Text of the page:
Saturday, January 10, 2009

Starved to death in an NHS hospital: Damning inquiry highlights case of patient left without food for 26 days

Nobody gives a stuff when you are in the hands of the government

A vulnerable patient starved to death in an NHS hospital after 26 days without proper nourishment. Martin Ryan, 43, had suffered a stroke which left him unable to swallow. But a 'total breakdown in communication' meant he was never fitted with a feeding tube. It was one of a number of horrific cases where the NHS fatally failed patients with learning difficulties, a health watchdog is expected to rule later this month.

Emma Kemp, 26, was denied cancer treatment that could have saved her life, while 30-year-old Mark Cannon died two months after being admitted to hospital with a broken leg. Three other cases followed similar patterns, with warnings ignored or problems missed until it was too late, often because the patients had difficulty communicating.

Ann Abraham, the Parliamentary and Health Service Ombudsman, is expected to deliver a withering verdict in her report. Sources said the overall picture of neglect that it paints is devastating. Campaigners will seize on the findings as evidence of a wider problem of institutional discrimination in the health service.

The father of one man who died, who was just 20, said: 'People like my son are treated as less than human'. The six cases were first highlighted by the disability charity Mencap in a report entitled Death By Indifference. The charity, which has complained of 'widespread ignorance' in the NHS, says many more cases have emerged since then.

Sources close to the Ombudsman's inquiry said its findings will vindicate Mencap's attack almost totally. One said: 'The Ombudsman will issue a damning verdict in most, though not all, of the cases. 'In some cases the NHS's treatment of vulnerable people was quite shocking - a patient effectively being starved to death is indefensible. 'There will be a lot for NHS trusts and politicians to chew over.'

The report will intensify pressure on ministers to rapidly ensure tighter procedures for the care of such vulnerable patients. Tory spokesman Anne Milton said: 'Unfortunately we are still seeing some pretty shocking cases where people's needs have been neglected and they are not gaining equal access to the NHS. 'Although these might be isolated incidents, every case like this is one too many. 'This is another deeply worrying example of how the Government has yet to get to grips with providing first-class care for everyone, including people with disabilities.'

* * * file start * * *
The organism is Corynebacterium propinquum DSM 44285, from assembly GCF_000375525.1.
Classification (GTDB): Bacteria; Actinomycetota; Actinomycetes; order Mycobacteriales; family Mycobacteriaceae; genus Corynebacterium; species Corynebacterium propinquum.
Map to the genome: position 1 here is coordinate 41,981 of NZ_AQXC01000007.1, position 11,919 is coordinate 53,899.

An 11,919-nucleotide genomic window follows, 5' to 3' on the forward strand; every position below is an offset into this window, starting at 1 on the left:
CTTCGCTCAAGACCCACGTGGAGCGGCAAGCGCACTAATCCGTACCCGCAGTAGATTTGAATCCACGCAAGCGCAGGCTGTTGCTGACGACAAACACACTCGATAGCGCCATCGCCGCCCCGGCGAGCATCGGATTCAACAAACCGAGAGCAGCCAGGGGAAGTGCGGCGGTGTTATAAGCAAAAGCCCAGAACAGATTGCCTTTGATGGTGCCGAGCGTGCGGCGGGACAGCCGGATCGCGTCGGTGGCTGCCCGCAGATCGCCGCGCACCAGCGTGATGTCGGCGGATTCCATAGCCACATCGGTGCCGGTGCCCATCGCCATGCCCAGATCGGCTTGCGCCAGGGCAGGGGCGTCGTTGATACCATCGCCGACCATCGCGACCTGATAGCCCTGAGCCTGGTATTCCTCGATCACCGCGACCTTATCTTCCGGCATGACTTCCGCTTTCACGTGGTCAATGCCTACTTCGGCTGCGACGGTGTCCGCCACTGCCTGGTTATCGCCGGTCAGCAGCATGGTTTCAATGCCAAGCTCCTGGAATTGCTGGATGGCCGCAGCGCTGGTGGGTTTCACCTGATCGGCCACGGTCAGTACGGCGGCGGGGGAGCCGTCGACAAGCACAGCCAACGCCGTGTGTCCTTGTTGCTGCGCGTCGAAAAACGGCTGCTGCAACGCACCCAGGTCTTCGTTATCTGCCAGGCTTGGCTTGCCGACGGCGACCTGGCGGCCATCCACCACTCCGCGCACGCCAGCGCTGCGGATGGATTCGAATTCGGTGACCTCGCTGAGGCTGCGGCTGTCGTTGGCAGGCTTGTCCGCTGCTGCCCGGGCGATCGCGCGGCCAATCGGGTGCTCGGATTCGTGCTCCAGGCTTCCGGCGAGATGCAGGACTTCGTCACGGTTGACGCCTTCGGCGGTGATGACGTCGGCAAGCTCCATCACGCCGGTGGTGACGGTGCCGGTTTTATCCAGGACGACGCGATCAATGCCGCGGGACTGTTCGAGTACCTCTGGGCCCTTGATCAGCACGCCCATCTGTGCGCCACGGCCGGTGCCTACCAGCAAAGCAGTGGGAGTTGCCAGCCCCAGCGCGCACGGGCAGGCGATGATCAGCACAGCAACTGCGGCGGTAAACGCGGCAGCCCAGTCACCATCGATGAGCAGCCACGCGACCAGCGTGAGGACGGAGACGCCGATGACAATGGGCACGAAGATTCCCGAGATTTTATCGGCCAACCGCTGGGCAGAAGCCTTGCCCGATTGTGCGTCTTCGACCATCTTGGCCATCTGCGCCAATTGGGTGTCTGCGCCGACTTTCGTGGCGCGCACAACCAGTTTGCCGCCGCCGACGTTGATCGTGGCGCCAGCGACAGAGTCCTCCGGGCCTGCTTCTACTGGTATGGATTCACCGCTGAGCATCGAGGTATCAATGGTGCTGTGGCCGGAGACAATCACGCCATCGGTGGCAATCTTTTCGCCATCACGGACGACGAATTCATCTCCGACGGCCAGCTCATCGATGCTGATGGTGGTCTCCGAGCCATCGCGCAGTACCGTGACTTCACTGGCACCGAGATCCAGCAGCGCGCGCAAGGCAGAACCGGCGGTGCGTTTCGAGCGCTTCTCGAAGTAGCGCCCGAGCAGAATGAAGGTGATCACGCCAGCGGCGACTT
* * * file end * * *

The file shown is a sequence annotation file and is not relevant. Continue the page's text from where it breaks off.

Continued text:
Mr Ryan, who had Down's syndrome, died in hospital in Kingston-upon-Thames. An internal inquiry by the hospital found that doctors had thought nurses were feeding him through a tube in his nose. By the time they found out this was not happening, he was too weak for an operation to insert a tube into his stomach. He died in agony five days later.

Mr Ryan's distraught family, from Richmond, South-west London, are convinced he could have been saved by the correct treatment. One relative said of him: 'Martin will always be the light of my life. He had a quirky sense of humour and oodles of charm. He was often smiling - he loved to go out, liked the movement of the coach and listening to the music.'

Death by Indifference was published in 2007 as part of Mencap's long-running Treat Me Right! campaign for better healthcare for people with learning disabilities. Mark Goldring, Mencap's chief executive, said: 'Our report exposed the horrific deaths of six people with a learning disability who died unnecessarily in NHS care. 'We have fought and will continue our fight for justice for their families. 'The Ombudsman's reports must condemn the appalling failings of the NHS in these six cases. 'They need to make it impossible for people with a learning disability to continue to die unnecessarily. A failure to do this would be irrational and perverse. 'The reports have a duty to challenge complacency, where it has been shown to exist within the health service, when treating people with a learning disability and must hold individuals to account for their actions.'